Serving as a subjective overview of strategies for resisting criticism, this course will look at the perennial efforts artists have undertaken to resist the authority and the conventional formats of criticism. From Dada, Fluxus and conceptualism to the Bruce High Quality Foundation and other collectives dedicated to rewriting art history’s curriculum, usurping the critical role has been a recurrent motive. Because the subject is so broad, this course will be organized, in part, around examples of particular interest to class participants. Starting points include the essay by Susan Sontag that gives this course its title, and Sol LeWitt’s writings on conceptual art.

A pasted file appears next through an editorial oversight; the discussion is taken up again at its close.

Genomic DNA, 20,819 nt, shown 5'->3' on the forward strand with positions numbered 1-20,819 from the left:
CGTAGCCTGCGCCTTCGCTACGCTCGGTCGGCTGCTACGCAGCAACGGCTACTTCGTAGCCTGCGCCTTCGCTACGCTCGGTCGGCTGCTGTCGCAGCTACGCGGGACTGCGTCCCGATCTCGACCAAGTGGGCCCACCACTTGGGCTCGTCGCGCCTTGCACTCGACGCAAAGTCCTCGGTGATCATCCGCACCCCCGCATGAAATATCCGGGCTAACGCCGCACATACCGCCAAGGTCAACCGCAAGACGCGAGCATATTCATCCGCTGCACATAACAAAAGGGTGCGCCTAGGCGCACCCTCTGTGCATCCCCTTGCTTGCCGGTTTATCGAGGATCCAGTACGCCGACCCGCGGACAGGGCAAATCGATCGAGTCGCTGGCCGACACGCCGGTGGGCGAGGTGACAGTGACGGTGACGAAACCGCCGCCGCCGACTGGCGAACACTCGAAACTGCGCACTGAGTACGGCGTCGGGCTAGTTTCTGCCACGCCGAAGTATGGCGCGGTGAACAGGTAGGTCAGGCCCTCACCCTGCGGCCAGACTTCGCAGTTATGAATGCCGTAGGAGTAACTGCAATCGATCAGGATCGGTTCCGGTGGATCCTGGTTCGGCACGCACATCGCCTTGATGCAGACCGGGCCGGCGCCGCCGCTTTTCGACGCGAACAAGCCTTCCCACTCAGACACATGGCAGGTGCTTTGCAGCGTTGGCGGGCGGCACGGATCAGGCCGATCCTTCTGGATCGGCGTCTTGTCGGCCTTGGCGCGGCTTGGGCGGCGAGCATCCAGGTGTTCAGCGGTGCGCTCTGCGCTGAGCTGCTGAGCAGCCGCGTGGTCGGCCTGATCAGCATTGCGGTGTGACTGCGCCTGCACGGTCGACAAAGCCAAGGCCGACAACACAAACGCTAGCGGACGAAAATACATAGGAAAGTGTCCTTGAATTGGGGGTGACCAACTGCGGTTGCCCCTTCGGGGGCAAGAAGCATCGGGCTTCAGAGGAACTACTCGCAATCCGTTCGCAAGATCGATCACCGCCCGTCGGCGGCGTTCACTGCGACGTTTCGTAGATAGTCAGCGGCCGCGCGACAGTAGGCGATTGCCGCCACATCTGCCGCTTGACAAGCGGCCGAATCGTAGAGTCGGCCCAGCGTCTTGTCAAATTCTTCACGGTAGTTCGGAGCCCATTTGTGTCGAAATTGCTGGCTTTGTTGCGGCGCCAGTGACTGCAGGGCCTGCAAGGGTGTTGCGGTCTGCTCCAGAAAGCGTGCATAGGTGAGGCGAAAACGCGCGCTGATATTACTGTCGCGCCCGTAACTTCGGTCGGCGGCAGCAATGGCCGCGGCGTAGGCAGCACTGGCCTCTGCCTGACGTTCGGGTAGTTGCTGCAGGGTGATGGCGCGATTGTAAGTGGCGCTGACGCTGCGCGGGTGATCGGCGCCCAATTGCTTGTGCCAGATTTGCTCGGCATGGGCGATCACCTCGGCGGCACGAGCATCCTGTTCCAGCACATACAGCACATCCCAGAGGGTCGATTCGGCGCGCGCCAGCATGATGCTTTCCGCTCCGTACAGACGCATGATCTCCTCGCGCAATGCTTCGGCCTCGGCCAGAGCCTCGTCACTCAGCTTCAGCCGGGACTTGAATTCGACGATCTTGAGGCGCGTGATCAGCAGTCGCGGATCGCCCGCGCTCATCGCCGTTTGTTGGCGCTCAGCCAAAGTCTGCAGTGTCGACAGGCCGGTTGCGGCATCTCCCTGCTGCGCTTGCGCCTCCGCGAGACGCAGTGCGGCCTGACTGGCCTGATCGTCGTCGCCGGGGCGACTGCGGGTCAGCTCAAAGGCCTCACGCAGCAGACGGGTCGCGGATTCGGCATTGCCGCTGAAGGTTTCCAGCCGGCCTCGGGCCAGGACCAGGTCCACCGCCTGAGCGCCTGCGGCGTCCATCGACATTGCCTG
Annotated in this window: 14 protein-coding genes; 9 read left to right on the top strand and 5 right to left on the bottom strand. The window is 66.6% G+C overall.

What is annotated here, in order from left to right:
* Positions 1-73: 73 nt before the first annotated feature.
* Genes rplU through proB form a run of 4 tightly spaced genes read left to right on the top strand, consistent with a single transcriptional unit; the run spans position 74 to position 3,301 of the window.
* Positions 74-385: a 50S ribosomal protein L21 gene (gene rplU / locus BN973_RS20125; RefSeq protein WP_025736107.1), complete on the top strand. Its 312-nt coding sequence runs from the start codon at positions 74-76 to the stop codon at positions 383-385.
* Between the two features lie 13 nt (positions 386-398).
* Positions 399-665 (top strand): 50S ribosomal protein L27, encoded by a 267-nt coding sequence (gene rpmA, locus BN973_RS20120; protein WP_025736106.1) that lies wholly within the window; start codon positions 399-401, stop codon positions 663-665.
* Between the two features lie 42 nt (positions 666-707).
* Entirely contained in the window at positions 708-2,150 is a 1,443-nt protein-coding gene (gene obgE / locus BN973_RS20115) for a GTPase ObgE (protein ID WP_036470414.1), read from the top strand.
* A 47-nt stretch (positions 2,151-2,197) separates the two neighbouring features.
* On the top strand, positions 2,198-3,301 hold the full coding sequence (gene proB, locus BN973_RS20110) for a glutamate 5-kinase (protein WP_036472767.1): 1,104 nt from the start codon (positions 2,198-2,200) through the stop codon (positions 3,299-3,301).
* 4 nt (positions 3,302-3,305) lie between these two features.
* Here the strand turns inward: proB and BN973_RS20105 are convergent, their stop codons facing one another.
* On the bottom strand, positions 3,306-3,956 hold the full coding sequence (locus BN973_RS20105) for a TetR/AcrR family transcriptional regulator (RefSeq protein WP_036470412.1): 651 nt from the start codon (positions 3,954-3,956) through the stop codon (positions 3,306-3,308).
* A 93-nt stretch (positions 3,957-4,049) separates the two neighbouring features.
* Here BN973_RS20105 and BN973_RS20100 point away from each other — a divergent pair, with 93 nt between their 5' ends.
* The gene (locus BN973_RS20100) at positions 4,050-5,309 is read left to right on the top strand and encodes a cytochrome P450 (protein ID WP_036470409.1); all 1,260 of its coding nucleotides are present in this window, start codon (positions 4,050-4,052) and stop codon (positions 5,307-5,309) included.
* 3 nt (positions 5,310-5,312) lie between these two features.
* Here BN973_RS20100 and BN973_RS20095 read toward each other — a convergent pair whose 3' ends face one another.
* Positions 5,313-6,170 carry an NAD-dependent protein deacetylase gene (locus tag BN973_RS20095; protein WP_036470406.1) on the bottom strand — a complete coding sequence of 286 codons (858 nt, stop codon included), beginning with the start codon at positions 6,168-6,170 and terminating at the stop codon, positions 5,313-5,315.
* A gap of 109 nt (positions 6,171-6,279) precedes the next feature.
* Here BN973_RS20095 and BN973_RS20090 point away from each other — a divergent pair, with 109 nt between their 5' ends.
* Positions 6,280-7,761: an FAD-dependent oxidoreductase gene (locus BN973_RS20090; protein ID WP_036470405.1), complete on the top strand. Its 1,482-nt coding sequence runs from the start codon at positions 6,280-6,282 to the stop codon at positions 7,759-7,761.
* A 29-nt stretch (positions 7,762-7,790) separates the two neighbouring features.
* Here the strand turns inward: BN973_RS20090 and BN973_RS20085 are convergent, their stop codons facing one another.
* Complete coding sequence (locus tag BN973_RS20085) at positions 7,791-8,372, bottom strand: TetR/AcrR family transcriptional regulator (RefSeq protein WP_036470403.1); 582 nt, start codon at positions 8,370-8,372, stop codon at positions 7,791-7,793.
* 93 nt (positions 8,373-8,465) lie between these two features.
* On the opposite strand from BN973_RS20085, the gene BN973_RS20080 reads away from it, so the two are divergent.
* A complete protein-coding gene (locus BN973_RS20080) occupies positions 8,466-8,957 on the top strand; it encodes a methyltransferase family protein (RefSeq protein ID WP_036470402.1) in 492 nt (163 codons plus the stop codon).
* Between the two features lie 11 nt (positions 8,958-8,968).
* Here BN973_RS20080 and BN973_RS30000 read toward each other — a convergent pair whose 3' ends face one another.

Aesthetics and the Nature of Image
One semester: 4 credits
We will read classical and modern texts on aesthetics, tracing the passage from the Platonic notion of the artist as “demiurge” to the contemporary interest in “emergent” art—art whose very nature comes into being in the process of its production. Inquiry into the nature of image readily involves us in the study of the nature of “form.” Is form imposed on inchoate matter? Or does it rather derive therefrom? Are there fixed archetypes—physical, psychological, metaphysical, or mathematical—that dictate its possibilities? Does form flow organically from the material world? Is there an ontology of the image that can be drawn from our reflection on form? These and many other questions will concern us as we entertain texts from Plato, Aristotle, Plotinus, Goethe, Blake, Ruskin, Wittgenstein, Heidegger, Jung, Olson, Duncan, et al. Writing assignments will be tailored to individual interests and guided through personal conferences.

Art Writing Now and for the Future
One semester: 4 credits